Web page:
There’s a fair bit of reviews and comparisons of the various free anti-virus programs that are readily available. I’m not going to attempt to review them or compare their differences, just highlight and interesting ‘experiment’ that I’ve been running for a while.
I manage a number of computers – work computers, home laptop, laptops of family/friends etc. About a year or two about, I started installing different anti-virus products on each one as part of an on-going test to see what the usability of them was like.
I started doing this because I used to always use AVG on all computers I managed. I noticed that every 6-12 months or so, AVG would prompt for a full program update that would require a re-install of the new version. Less technical users found this confusing and complicated to deal with.
I started testing Avast, Microsoft Security Essentials and Avira (although less often than the others).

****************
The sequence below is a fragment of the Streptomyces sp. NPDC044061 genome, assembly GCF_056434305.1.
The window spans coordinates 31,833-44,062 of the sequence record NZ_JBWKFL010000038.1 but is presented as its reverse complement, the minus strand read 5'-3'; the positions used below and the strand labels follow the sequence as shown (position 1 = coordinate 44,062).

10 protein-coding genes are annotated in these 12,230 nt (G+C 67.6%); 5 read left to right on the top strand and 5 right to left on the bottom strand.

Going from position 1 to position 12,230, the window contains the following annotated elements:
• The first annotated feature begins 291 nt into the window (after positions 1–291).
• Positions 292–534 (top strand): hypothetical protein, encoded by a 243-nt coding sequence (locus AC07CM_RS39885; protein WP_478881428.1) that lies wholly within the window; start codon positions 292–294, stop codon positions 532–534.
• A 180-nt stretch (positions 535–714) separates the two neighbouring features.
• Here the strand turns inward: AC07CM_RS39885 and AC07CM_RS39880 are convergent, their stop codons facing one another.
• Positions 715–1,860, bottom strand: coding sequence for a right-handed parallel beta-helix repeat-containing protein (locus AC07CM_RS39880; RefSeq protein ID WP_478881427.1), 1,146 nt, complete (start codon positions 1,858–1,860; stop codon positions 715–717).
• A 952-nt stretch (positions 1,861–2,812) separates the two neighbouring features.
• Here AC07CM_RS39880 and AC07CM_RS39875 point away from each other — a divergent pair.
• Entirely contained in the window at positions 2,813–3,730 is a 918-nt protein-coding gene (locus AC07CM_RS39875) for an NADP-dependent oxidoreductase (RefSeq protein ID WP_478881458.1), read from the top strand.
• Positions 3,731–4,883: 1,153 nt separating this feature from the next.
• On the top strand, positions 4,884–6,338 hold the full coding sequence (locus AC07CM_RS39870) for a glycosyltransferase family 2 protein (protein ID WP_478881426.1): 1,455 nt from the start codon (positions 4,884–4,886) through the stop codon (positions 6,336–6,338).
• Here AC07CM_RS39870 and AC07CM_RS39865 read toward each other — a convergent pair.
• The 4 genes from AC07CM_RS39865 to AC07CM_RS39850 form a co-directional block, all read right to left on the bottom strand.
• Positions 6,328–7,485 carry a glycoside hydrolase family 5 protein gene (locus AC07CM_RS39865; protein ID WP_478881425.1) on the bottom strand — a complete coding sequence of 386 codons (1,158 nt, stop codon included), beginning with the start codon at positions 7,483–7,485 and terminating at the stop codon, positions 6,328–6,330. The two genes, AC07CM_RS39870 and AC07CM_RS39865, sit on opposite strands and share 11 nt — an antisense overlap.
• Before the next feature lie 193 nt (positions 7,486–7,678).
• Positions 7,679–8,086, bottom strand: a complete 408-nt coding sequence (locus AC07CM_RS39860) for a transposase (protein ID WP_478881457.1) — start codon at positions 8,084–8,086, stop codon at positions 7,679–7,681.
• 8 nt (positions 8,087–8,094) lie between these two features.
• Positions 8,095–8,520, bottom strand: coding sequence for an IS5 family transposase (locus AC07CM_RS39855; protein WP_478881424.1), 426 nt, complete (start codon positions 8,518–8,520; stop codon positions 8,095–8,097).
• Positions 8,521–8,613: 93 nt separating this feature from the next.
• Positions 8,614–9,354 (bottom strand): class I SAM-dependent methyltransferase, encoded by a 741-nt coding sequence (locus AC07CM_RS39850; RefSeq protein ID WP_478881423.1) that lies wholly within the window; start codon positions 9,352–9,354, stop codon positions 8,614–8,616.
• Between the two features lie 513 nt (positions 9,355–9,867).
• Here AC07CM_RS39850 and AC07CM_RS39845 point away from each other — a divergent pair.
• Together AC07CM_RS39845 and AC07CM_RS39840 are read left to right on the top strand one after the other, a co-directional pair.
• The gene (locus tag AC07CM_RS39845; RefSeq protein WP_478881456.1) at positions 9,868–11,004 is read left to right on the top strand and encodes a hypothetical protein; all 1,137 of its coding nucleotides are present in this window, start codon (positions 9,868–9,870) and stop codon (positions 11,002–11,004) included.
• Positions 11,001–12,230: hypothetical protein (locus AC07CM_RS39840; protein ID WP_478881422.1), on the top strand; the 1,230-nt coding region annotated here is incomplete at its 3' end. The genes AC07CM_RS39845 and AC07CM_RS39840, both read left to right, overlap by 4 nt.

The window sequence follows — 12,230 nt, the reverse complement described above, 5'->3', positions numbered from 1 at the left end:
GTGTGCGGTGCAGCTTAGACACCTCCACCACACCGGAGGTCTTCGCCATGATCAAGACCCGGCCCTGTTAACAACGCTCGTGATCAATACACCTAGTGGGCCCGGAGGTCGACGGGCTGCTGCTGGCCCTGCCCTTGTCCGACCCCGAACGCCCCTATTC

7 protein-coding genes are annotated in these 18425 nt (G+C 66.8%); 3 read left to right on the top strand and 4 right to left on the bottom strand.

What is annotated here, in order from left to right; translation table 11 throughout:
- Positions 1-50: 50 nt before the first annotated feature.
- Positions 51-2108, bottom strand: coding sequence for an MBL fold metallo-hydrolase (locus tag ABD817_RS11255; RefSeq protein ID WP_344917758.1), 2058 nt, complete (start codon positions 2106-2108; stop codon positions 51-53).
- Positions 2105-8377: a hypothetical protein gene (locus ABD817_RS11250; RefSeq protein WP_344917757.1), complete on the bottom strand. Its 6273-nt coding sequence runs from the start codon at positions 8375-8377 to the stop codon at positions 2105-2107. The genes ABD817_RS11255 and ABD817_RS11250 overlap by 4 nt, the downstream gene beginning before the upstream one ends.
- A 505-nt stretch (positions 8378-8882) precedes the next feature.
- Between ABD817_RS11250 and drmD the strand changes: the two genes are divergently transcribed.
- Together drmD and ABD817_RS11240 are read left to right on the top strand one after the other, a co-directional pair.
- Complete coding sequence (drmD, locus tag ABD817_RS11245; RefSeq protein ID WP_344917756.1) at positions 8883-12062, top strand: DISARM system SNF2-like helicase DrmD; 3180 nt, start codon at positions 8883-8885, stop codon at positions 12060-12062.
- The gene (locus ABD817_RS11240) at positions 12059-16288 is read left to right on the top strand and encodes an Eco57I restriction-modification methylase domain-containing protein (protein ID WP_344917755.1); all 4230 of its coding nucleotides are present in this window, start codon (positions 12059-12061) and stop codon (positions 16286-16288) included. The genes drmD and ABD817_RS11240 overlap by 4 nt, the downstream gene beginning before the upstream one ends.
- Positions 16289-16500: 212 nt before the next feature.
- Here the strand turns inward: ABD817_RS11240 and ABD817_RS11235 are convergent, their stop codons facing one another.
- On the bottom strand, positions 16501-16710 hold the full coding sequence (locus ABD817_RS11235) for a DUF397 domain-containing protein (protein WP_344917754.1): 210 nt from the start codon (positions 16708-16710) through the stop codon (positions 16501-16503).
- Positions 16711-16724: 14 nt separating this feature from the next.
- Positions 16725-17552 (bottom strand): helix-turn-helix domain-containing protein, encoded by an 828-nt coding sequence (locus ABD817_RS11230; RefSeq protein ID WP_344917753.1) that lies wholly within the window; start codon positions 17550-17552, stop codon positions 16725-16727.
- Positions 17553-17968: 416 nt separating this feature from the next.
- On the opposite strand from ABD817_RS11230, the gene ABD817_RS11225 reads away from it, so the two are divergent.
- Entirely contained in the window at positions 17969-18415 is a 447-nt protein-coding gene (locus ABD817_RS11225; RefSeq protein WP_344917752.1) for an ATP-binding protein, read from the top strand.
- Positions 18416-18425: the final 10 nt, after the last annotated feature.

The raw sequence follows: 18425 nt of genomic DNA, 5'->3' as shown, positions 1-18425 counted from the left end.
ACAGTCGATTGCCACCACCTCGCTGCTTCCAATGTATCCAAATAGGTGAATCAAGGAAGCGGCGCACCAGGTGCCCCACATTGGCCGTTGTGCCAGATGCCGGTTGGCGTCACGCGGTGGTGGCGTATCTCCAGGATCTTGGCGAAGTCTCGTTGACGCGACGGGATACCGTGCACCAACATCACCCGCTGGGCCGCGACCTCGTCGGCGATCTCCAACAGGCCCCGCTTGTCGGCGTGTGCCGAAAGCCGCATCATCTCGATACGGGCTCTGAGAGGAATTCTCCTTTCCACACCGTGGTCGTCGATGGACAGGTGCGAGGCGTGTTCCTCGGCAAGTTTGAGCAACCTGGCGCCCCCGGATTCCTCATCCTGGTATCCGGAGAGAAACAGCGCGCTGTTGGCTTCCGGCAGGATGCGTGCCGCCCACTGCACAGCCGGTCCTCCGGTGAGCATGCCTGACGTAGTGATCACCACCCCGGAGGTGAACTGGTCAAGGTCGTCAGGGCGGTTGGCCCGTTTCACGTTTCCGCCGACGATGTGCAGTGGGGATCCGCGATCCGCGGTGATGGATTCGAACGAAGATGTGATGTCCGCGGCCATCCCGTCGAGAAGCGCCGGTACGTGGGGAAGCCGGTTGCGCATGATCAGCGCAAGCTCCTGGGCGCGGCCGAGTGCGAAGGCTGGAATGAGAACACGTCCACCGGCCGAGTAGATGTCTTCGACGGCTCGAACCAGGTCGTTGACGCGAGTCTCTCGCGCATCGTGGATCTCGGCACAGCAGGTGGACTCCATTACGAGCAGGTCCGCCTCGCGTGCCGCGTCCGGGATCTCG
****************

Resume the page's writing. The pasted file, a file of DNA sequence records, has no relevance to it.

Yesterday, I got an interesting slice of information on this test. A work PC got infected by a backdoor trojan, compromising all data on the machine. It was running Microsoft Security Essentials.
MSE picked up the problem after it was infected, but obviously it’s real-time protection didn’t stop it from happening in the first place. In the end, we had to wipe the partition and re-install the OS to resolve the issue.
Although I didn’t do an in-depth analysis of the browsing behaviour on that PC, the operator of it confirmed they had not been on any ‘dodgy’ websites, but had viewed some sports blogs. I suspect the malware came from an embedded video ad in one of those sites, but can’t be sure.
What I can conclude is that one of the systems running MSE was compromised, most likely through fairly average browsing behaviour. Other systems running Avast with more ‘dangerous’ browsing behaviour have not been compromised.
There are obviously a lot of issues to take into account, but I think that’s an interesting observation.